In today's newsletter we talk about the economics of attention and how Facebook has mastered the art of getting you to do mindless stuff that makes little sense.


The Story

A couple of days back, Seeking Alpha reported how Facebook’s stock has rallied 50% in the last year alone and is now trading at historical highs. Its going places it’s never gone before and it had us thinking — How does Facebook actually do it?

But before we get to the meat of the story, a small detour.

The Attention Economy is born

The internet is an amazing place. It can teach you how to put on eyeliner 4 different ways. It can show you videos of a cat pooping on a dog. It can offer you access to a newsletter which breaks down complex financial concepts. Ergo, you always have access to a lot of information- more than you’ll ever be able to process.

While one might be inclined to think most of this information is free, it’s not. Granted, you may not be spending actual cash, but you are paying with another currency — your attention.

Consider Facebook.

Facebook is free and always will be,” is the company’s famous slogan. But that doesn’t mean they are not making money. On the contrary, they are making billions. And to keep making more money than they did last year, Facebook ought to convince advertisers to pay top dollar. But that won’t happen unless the advertisers are convinced people will pay attention to them. So, in essence, platforms like Facebook have a big incentive to keep you mindlessly scrolling for hours, because they are literally profiting off your attention.

That is what brands are competing for. That is what social networks are optimizing for.

They do this in several, insidious ways. Facebook talks to you like a caring friend- “What’s on your mind?” Instagram uses visuals to make people yearn for a better life. LinkedIn exploits the human need for social acceptance. YouTube and Netflix play the next video or episode before you’ve even decided to watch it. Snapchat uses daily streaks to compel young people to use it every day.

Moreover, every network uses a combination of elements like reactions, emojis, tags, shares etc. to keep you engaged for as long as possible. Every time you like something, you feel like you’re supporting someone. Every time someone likes something you’ve put out, you get an instant dopamine hit. It makes you feel good. It makes you want more of that feeling.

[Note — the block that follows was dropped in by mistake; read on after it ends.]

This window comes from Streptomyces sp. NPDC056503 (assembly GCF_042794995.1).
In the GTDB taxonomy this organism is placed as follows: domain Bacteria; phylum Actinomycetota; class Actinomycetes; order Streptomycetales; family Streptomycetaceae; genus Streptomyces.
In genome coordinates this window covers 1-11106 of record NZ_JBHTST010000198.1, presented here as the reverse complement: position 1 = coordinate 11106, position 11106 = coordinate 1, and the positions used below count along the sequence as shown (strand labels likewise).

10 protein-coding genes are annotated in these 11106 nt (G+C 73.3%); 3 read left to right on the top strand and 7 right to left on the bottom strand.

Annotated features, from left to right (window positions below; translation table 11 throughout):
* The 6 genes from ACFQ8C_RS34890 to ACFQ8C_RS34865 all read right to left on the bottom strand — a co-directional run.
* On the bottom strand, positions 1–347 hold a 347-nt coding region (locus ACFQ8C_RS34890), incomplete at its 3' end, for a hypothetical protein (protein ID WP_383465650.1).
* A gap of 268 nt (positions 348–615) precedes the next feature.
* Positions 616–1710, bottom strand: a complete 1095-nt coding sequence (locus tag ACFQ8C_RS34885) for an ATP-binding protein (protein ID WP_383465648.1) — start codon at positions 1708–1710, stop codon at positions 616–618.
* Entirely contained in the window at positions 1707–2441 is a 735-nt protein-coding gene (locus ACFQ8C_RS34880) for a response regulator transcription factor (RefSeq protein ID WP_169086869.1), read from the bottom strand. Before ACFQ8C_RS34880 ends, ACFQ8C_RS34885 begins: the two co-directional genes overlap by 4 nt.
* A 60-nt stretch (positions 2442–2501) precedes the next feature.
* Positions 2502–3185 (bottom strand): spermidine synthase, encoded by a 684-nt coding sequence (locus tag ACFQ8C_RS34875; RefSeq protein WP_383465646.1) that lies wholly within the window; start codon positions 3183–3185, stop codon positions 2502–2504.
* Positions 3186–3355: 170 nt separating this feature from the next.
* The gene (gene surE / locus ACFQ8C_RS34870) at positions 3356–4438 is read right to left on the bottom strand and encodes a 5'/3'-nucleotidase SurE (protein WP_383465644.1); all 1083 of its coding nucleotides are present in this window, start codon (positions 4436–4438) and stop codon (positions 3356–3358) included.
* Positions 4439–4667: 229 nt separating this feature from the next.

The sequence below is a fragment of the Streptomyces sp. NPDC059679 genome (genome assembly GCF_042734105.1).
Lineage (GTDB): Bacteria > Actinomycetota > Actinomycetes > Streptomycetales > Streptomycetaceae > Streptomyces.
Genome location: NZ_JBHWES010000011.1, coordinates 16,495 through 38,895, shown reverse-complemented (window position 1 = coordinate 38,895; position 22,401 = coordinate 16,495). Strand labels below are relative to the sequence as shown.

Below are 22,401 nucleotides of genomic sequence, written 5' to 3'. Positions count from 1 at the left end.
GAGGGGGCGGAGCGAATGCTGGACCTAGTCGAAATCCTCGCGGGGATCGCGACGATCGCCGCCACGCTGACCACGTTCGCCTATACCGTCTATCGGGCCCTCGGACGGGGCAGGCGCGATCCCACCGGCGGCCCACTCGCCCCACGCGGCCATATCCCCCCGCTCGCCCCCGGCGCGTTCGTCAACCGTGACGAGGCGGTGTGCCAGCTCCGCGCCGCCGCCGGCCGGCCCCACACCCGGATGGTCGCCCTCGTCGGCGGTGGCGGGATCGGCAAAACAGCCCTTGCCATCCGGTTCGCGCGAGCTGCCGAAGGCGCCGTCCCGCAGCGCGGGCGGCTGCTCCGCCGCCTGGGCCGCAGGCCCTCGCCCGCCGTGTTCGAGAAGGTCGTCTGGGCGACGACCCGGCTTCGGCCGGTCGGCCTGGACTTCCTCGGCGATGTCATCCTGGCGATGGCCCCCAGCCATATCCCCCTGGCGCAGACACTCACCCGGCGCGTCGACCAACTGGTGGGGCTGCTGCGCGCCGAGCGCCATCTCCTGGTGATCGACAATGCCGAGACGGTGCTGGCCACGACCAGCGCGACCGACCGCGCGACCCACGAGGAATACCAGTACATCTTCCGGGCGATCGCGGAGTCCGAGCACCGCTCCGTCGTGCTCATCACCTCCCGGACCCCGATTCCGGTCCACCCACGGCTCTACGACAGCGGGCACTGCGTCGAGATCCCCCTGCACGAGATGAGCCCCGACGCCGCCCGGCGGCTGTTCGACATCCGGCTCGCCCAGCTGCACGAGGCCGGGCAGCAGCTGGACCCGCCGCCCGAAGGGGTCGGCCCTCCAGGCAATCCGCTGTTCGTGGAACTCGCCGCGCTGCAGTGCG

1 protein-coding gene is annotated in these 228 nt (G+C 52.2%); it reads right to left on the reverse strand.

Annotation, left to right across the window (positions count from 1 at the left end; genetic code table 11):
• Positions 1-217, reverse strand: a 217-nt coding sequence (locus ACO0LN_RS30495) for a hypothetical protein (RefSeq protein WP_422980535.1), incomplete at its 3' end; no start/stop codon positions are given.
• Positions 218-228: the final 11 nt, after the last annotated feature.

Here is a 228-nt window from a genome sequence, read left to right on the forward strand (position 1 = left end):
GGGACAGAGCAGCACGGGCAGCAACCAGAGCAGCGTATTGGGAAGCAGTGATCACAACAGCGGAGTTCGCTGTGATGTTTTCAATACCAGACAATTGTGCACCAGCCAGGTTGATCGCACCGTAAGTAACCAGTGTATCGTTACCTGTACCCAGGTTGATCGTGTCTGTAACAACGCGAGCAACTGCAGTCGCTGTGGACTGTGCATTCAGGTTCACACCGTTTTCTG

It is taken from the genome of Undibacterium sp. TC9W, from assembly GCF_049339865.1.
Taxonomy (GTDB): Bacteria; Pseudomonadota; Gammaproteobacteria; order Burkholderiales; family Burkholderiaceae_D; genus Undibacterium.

Also, that little red icon that pops up whenever you get a new notification? You see it and immediately want to find out what it contains. It could be something important, you argue. And even if it’s not, pressing the button will make it go away. Hell, they even optimize for colour. Back in the old days, the Facebook notification icon was blue, in keeping with the rest of their design. But that wasn’t clickbaity enough. So they switched it to red and immediately saw more people responding to it. It has since been adopted by other social networks. Red is a trigger colour- it’s used for emergencies. It compels you to take immediate action, even if there’s a chance you’ll be disappointed. Especially if there’s a chance you’ll be disappointed.

Because all of this has remarkable similarities to gambling.

The pull to refresh mechanism, where users pull down, pause and wait for new posts to appear, uses the same psychology. It’s like a slot machine. You can’t be sure what you’ll get. Will it be a new picture of your crush or just a blurry family shot of your elderly tuition teacher? Pull down to find out. Not what you wanted? Pull down again.

According to a leaked report, Facebook is even monitoring posts and photos in real-time to get a feel of its users emotions. It can find out when people feel stressed, defeated, anxious, happy etc. They can optimise users’ feeds accordingly. They share these insights with advertisers so that they can better understand how to target their audience. Facebook also has information on users’ discussions. So now you know why you start seeing ads of gyms the moment you resolve to get fit.

None of this is all that surprising. Social networks clearly have all the incentives in the world to get users to spend more time with them. It’s up to consumers to decide what to do with the scarce resource that is their attention.

As the famous saying goes “If you’re not paying for the product, you are the product.”

Except if you are using Finshots. Hehe :P

Also, if you know a friend who spends too much time on a social media website, share this story now on WhatsApp. They need it.‌

Or you could just share it on Twitter.